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Ucer O et al, 2016: Effect of anxiety and pain on success of shockwave lithotripsy (SWL) for treatment of proximal ureteral and renal pelvic stones.

Ucer O, Ceylan Y, Ekren F, Ozan E, Muezzinoglu T.
Department of Urology, Izmir Bozyaka Training and Research Hospital, Izmir, Turkey.
Urology Clinic, Private Batı Urology Branch Center, Manisa, Turkey.
Department of Psychiatry, Faculty of Medicine, Celal Bayar University, Manisa, Turkey.
Department of Urology, Faculty of Medicine, Celal Bayar University, Manisa, Turkey.

Abstract

The aim of this study is to evaluate the impact of anxiety and pain on success of shockwave lithotripsy (SWL) for treatment of proximal ureteral and renal pelvic stones smaller than 15 mm. One hundred thirty-two patients with proximal ureteral or renal pelvic stones <15 mm who were treated by a SWL and forty controls were enrolled in the study. State-trait anxiety inventory (STAI) was used to assess anxiety of the controls and patients (before every SWL session). Pains of the patients were measured by a visual analog scale (VAS) at three times (T) of the sessions (T11 at 11 kV, T15 at 15 kV and T end of treatment). The mean STAI scores of the patients at the first SWL session and controls were 40.61 ± 8.71 and 36.11 ± 8.18, respectively (p < 0.05). There was statistically positive moderate relationship between STAI and VAS scores at the first SWL session. The mean size of stone in men and women were 11.16 ± 2.88 and 11.00 ± 3.41, respectively (p = 0.88). In the first session, the mean STAI and VAS scores of the men were significantly lower than the women. The stone-free rate (SFR) of SWL was 72.7 % in this study. The SFR of SWL in the men and women were 78 and 64 %, respectively (p < 0.05). Our data showed that the severity of anxiety and pain in the women were higher than the men. SFR of SWL in the men was higher than the women. The severity of anxiety and pain in the patients may affect SFR of SWL.

Urolithiasis. 2016 Apr 4. [Epub ahead of print] 

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Comments 1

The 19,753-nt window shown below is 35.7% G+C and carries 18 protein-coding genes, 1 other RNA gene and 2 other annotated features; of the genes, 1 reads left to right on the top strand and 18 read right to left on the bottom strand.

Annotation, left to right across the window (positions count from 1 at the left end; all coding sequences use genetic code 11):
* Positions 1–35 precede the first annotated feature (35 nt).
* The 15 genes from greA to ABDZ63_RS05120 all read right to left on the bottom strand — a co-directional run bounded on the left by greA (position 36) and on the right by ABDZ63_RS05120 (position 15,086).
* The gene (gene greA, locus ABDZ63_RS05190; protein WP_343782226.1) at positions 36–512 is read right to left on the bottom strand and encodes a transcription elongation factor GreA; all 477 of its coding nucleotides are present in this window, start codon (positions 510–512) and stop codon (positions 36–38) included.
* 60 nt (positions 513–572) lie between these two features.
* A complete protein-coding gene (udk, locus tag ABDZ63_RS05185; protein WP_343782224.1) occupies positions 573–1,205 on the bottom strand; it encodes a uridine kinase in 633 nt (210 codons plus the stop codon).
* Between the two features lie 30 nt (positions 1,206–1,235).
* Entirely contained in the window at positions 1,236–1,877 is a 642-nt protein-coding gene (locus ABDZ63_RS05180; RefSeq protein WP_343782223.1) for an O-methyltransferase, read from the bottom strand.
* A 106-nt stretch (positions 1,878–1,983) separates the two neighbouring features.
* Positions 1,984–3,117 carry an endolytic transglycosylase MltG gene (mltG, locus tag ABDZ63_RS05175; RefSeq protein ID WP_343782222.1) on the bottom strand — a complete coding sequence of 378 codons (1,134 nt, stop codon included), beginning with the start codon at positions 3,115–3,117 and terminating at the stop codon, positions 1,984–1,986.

Hans-Göran Tiselius on Friday, 18 November 2016 11:58

Years of experience with SWL have convinced me that successful anaesthesia-free SWL is most likely in calm, harmonic and confident patients. Moreover, my impression has been that patients during repeated treatment sessions usually have fewer problems with the treatment, better acceptance and less need of analgesics and sedatives.

In this report some of these observations were also demonstrated statistically. It was thus shown that STAI (state-trait anxiety inventory) score, in addition to the size of the stone influenced the success rate. A higher STAI was recorded for women.

Contrary to my own expectation the authors did not find any different pattern during repeated sessions.

The analysis made differed between patients rendered stone-free (Group 1) and those considered unsuccessfully treated; fragments > 2 mm (Group 2). It had been interesting with a comparison also between those who had disintegrated stones and those who had intact stones.

One problem with interpretation of the treatment outcome was the different characteristics of the stones:

http://storzmedical.com/images/blog/Ucer_O.jpg


The relevance of the control group is not obvious to me.

Years of experience with SWL have convinced me that successful anaesthesia-free SWL is most likely in calm, harmonic and confident patients. Moreover, my impression has been that patients during repeated treatment sessions usually have fewer problems with the treatment, better acceptance and less need of analgesics and sedatives. In this report some of these observations were also demonstrated statistically. It was thus shown that STAI (state-trait anxiety inventory) score, in addition to the size of the stone influenced the success rate. A higher STAI was recorded for women. Contrary to my own expectation the authors did not find any different pattern during repeated sessions. The analysis made differed between patients rendered stone-free (Group 1) and those considered unsuccessfully treated; fragments > 2 mm (Group 2). It had been interesting with a comparison also between those who had disintegrated stones and those who had intact stones. One problem with interpretation of the treatment outcome was the different characteristics of the stones: [img]http://storzmedical.com/images/blog/Ucer_O.jpg[/img] The relevance of the control group is not obvious to me.
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